Morgan Stanley’s focus on cost cutting, combined with its strong performance in equity trading, helped the Wall Street bank post better-than-expected results. But it’s not for it’s better than average results that the bank deserves faint praise, it’s for the accompanying announcement, in relation to bonus cutting, that the bank deserves congratulations…however muted..
Responding to a difficult environment and public outcry, Morgan Stanley will inform employees that bonuses will drop, with cash payouts capped at $125,000. Top executives will receive nothing, their 2011 payouts deferred until end 2012. The bank will defer any bonus past $125,000 until December 2012 and December 2013. The members of Morgan Stanley’s operating committee will defer their entire bonuses for the year.
Morgan Stanley is likely to cut compensation by 30% to 40% for many of its traders and bankers, especially those focused on fixed income. Stock trading and parts of investment banking will likely be spared pay cuts, but liable to have bonuses deferred. The roughly 40 people on Morgan Stanley’s management committee will see 85% of their bonuses deferred. The average of deferment, for all employees to whom it applies, will rise to about 75% from 65%.
The firm is taking a different approach with more-junior employees, or those without titles such as managing director, executive director or vice president. Those employees, who often use their bonus money for living expenses, will see only 25% or less of their overall bonuses deferred. Those employees who are paid less than $250,000 in overall pay won’t have deferrals applied to their bonuses.
The bank reduced non-interest costs by 6 percent in the quarter, which was more than analysts had estimated. But it still struggled to cut its single largest expense – compensation. Morgan Stanley set aside $16.4 billion, or 51 percent of net revenue, for compensation last year, a higher portion than its Wall Street peers.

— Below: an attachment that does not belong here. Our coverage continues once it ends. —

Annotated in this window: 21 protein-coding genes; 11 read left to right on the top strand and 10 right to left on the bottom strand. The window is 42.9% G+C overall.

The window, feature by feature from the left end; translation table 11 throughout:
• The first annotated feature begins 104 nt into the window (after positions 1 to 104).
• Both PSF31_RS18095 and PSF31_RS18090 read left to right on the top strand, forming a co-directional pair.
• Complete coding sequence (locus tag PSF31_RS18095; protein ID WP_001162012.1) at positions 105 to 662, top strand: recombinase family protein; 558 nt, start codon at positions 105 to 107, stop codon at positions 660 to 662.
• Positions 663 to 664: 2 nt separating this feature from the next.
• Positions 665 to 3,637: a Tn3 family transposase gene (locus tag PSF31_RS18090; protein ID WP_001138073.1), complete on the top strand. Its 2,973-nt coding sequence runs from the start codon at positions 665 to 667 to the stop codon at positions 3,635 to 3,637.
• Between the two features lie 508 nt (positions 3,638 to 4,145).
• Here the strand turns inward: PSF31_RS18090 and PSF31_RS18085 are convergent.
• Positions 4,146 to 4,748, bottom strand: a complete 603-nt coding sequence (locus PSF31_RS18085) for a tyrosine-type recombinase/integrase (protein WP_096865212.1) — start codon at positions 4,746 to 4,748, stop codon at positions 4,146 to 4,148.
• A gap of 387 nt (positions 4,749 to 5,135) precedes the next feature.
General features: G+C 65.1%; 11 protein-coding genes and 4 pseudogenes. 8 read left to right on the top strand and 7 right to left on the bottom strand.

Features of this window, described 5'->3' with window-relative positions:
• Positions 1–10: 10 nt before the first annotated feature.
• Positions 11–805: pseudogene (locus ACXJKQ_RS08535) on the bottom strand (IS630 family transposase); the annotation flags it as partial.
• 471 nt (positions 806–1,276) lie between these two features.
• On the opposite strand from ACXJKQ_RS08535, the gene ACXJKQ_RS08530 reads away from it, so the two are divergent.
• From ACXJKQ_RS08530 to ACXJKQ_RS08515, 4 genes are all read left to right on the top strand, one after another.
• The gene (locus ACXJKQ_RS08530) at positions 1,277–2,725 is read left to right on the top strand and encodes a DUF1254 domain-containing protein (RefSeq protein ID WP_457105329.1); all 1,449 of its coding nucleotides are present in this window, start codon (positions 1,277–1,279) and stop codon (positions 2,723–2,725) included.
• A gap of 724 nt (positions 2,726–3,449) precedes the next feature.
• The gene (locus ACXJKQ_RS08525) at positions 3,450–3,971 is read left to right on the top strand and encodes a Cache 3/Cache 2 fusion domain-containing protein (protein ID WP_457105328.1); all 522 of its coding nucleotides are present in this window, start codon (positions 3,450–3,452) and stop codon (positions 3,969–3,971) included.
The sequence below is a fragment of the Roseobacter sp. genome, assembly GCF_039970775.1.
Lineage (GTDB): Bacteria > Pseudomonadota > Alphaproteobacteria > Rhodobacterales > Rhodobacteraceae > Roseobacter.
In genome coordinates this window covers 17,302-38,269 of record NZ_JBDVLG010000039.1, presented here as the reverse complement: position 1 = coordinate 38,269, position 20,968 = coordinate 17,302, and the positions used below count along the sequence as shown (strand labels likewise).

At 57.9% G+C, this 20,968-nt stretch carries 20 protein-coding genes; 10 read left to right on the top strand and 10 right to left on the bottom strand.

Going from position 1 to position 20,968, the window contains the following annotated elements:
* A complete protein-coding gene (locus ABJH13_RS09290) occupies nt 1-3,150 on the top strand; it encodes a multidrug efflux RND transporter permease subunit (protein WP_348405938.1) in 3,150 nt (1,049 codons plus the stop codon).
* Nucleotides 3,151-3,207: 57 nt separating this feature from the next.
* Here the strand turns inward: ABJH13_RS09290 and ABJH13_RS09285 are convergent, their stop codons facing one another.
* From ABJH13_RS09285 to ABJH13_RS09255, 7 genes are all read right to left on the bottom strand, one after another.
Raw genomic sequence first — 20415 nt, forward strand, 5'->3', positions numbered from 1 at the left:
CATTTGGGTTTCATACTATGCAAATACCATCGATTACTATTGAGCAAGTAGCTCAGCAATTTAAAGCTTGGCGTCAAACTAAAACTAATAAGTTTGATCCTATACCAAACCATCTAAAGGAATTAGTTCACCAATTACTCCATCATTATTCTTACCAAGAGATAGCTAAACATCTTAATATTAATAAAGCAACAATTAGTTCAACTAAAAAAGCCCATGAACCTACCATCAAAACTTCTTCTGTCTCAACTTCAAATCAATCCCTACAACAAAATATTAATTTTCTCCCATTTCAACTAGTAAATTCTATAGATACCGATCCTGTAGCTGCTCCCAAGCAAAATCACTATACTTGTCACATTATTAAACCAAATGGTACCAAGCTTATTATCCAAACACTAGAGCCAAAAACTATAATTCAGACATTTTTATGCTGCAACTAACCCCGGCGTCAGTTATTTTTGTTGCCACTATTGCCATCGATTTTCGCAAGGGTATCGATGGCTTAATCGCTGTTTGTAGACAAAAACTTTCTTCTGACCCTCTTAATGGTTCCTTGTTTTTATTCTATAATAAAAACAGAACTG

The bank had limited ability to reduce pay due to severance costs related to layoffs, deferred obligations that came due in 2011 and higher productivity of financial advisers, which made them eligible for bigger paycheques.
Morgan Stanley Results
Morgan Stanley’s revenue dropped 26 percent in the fourth quarter, to $5.7 billion, compared with a year earlier, the weakest revenue figure for the bank since the second quarter of 2009. The loss was due to a charge of $1.7 billion, or 59 cents per share, related to a bond insurance settlement with MBIA which had been previously announced.
Morgan Stanley’s loss from continuing operations of 14 cents a share was better than the loss of 57 cents a share that Wall Street analysts had expected on average, according to Thomson Reuters.
In equity trading Morgan Stanley’s revenue rose from the same period last year declining far less than its peers from the third quarter onwards, after adjusting for special accounting items. Other big Wall Street banks reported a quarterly decline of 20 percent in equity sales and trading revenue, on average, compared with Morgan Stanley’s 5 percent drop.
U.S. Equities rose for a third day as Bank of America posted a profit and jobless claims slid, European equities and the euro climbed as French and Spanish borrowing costs decreased at auctions.
The Standard & Poor’s 500 Index added 0.5 percent to 1,314.5 at 4 p.m. in New York, its highest closing level since July 26, and the Nasdaq-100 Index reached an almost 11-year high. The Dow Jones Industrial Average increased 45.03 points, or 0.4 percent, to 12,623.98. The euro strengthened 0.8 percent to $1.2967, a two-week high. Treasuries fell, sending the 10- year note’s yield up eight basis points to 1.98 percent. Oil slipped, while nickel and lead rose more than 2 percent.
The S&P 500 has gained 4.5 percent this year, the best start to a year since 1997, as U.S. economic reports and speculation that China will loosen monetary policy outweighed concern that downgrades for European nations would worsen the debt crisis.
Initial jobless claims fell by 50,000 to 352,000 in the week ended Jan. 14, the lowest level since April 2008, Labor Department figures showed. Other reports showed builders began work on fewer houses than forecast in December, while the cost of living in the U.S. was little changed last month for a second month.
Crude oil slipped 0.2 percent to settle at $100.39 a barrel after the Energy Department said gasoline use dropped to 8 million barrels a day last week, the lowest level since September 2001. Stockpiles of the motor fuel climbed 3.72 million barrels to 227.5 million, a 10-month high.
Economic calendar releases that may affect the sentiment in the morning session
09:30 UK – Retail Sales December
A measure of how much sales volumes have changed at retailers throughout the UK. The report also reports the numbers broken down for food stores and predominantly non-food stores. The headline figure is the seasonally adjusted percentage change from the previous month and the previous year. The figure is also adjusted for inflation.
A Bloomberg survey of economists showed a median month-on-month forecast of +0.60%, compared with last month’s figure of -0.40%. A similar Bloomberg survey predicts a year-on-year figure of +2.40%, compared with last month’s +0.70%.